﻿ Introduction to Exponential Functions (Part 2)

# Introduction to Exponential Functions (Part 2)

## Properties that All Exponential Functions Share

Let $\,f(x)=b^x\,,$ where $\,b\,$ is a positive number not equal to $\,1\,.$

For all (allowable) bases $\,b\,,$ exponential functions share the following properties:

### The Domain is the Set of All Real Numbers:$\text{dom}(f) = \mathbb{R}$

If the graph of an exponential function is ‘collapsed’ into the $x$-axis, sending each point on the graph to its $x$-value, then the entire $x$-axis will be hit.

Exponential functions know how to act on all real number inputs.

For basic information on the domain and range of a function, you may want to review: Domain and Range of a Function

### The Range is the Set of All Positive Real Numbers:$\text{ran}(f)=(0,\infty )$

If the graph of an exponential function is ‘collapsed’ into the $y$-axis, sending each point on the graph to its $y$-value, then all positive $y$-values will be hit.

Outputs from exponential functions are always positive.

Having trouble understanding the expression ‘$\,(0,\infty)\,$’ ? Then, you may want to review Interval and List Notation.

### The Graph Crosses the $y$-Axis at $\,y=1\,$

For allowable values of $\,b\,,$   $\,b^0 \ \overset{\text{always}}{\ \ =\ \ }\ 1\,.$  So, when the input is $\,0\,$ to the function $\,y=b^x\,,$ the output is $\,1\,.$ Thus, the point $\,(0,1)\,$ lies on the graph of every exponential function.

### The Graph Passes Both the Vertical and Horizontal Line Tests

Vertical Line Test:  Imagine a vertical line sweeping through a graph, checking each allowable $x$-value: if it never hits the graph at more than one point, then the graph is said to pass the vertical line test.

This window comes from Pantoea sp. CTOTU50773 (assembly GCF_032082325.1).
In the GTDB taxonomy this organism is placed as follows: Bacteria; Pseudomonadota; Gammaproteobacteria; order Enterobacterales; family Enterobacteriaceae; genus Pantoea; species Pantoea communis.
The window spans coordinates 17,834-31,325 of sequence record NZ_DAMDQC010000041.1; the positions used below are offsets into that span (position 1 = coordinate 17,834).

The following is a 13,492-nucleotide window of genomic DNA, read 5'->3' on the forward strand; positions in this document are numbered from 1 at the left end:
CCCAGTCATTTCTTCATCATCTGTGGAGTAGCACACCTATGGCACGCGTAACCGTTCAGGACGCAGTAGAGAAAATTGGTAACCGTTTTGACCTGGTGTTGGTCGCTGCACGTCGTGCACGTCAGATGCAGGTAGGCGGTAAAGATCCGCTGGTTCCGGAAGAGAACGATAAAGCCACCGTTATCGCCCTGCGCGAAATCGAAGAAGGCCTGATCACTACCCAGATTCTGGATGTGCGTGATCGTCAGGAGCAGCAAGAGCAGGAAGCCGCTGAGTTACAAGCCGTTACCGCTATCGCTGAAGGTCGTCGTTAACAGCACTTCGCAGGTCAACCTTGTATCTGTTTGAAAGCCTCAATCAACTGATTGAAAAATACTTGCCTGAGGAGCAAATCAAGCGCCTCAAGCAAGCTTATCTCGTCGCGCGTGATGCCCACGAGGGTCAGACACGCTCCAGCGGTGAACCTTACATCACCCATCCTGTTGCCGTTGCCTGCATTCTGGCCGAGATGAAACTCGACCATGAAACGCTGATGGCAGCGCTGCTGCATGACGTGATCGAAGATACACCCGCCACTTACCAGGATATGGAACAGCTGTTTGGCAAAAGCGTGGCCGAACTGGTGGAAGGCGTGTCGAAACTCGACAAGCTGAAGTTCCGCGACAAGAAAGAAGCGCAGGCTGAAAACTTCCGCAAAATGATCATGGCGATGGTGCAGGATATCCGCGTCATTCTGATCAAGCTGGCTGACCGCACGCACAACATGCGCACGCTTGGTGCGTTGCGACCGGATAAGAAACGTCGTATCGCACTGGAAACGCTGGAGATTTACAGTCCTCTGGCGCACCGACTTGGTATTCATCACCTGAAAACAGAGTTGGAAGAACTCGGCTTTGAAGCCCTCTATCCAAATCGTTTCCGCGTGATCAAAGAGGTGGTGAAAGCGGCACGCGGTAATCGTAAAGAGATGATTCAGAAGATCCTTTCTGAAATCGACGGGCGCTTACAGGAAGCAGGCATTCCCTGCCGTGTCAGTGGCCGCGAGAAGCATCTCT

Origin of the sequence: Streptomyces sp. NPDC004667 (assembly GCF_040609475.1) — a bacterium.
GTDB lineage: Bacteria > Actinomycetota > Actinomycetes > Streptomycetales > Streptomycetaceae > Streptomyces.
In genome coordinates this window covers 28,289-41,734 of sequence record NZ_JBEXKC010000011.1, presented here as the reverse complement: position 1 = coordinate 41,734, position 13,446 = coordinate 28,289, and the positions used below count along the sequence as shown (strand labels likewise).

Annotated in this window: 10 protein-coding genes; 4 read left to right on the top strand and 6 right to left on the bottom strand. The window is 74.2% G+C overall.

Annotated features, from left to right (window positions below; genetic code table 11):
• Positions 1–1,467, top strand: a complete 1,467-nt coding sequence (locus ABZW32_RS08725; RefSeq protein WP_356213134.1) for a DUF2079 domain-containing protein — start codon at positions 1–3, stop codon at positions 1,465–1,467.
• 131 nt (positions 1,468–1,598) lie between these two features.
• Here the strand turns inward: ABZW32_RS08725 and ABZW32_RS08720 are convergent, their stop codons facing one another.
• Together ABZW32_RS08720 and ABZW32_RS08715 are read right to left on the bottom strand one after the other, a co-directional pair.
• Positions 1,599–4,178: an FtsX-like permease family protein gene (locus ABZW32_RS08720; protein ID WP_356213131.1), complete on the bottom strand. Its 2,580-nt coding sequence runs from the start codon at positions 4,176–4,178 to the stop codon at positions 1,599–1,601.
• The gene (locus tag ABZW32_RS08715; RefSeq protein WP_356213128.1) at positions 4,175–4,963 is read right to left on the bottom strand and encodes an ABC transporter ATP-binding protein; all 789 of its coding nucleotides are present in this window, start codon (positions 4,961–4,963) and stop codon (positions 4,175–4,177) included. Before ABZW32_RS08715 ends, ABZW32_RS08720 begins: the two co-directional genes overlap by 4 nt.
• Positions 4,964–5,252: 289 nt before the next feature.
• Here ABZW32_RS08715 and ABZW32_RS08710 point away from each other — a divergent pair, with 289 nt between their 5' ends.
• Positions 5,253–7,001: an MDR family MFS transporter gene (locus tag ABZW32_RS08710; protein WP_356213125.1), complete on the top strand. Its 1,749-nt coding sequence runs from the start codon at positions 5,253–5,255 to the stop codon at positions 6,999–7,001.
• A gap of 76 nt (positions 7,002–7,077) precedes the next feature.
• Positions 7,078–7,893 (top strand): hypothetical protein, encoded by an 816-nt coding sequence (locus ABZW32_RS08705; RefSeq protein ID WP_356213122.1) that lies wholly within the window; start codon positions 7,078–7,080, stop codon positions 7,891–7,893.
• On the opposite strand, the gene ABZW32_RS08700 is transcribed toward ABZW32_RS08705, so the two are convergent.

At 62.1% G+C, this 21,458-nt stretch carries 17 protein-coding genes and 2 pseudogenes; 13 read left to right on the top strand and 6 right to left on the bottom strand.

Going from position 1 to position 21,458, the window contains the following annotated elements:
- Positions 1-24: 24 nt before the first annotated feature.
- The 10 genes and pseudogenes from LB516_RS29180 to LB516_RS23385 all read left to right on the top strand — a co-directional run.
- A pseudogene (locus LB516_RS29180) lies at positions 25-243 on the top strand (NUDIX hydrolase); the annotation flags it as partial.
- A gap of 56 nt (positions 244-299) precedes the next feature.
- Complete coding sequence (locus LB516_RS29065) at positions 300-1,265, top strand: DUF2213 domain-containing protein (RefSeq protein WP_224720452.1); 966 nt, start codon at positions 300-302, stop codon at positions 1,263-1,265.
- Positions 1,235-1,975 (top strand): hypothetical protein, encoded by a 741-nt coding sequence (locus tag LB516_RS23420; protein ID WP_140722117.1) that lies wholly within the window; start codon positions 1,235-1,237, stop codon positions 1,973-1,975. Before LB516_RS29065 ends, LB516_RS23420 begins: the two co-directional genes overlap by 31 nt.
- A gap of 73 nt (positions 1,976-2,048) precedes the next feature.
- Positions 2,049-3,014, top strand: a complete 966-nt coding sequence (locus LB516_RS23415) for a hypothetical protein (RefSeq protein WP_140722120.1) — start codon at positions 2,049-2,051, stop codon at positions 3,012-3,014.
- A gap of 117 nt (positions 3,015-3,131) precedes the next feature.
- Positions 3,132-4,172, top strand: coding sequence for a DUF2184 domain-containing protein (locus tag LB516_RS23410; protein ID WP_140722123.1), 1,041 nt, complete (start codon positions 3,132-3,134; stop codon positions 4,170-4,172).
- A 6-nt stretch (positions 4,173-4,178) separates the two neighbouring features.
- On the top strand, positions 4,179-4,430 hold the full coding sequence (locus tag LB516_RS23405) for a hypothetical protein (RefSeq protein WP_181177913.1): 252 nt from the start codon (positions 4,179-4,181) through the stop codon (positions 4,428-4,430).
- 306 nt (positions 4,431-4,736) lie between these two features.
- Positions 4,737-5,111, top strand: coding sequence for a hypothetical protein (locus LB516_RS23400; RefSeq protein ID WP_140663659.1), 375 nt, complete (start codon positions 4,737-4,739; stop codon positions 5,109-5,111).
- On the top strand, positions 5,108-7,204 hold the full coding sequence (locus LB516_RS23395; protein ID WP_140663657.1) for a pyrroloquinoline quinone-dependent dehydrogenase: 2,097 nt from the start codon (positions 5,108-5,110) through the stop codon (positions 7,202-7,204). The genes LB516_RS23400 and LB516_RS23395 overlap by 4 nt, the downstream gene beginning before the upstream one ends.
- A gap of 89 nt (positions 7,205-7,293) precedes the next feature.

All functions pass the vertical line test, since the function property is that each input has exactly one output.

passes the vertical line test:
each $x$-value has only one $y$-value

all functions
pass the vertical line test

fails the vertical line test:
there exists an $x$-value
that has more than one $y$-value

Horizontal Line Test:   Imagine a horizontal line sweeping through a graph, checking each allowable $y$-value. If it never hits the graph at more than one point, then the graph is said to pass the horizontal line test. Some functions pass the horizontal line test, and some do not.

passes the horizontal line test:
each $y$-value has only one $x$-value

all exponential functions
pass the horizontal line test

fails the horizontal line test:
there exists a $y$-value
that has more than one $x$-value

some functions
fail the horizontal line test

Thus, exponential functions have a wonderful property: each input has exactly one output (passes the vertical line test), and each output has exactly one input (passes the horizontal line test).

For such functions, you can think of the inputs/outputs as being connected with strings: pick up any input, and follow its ‘string’ to the unique corresponding output; pick up any output, and follow its ‘string’ to the unique corresponding input. That is, there is a one-to-one correspondence between the inputs and outputs. Functions with this property are called one-to-one functions.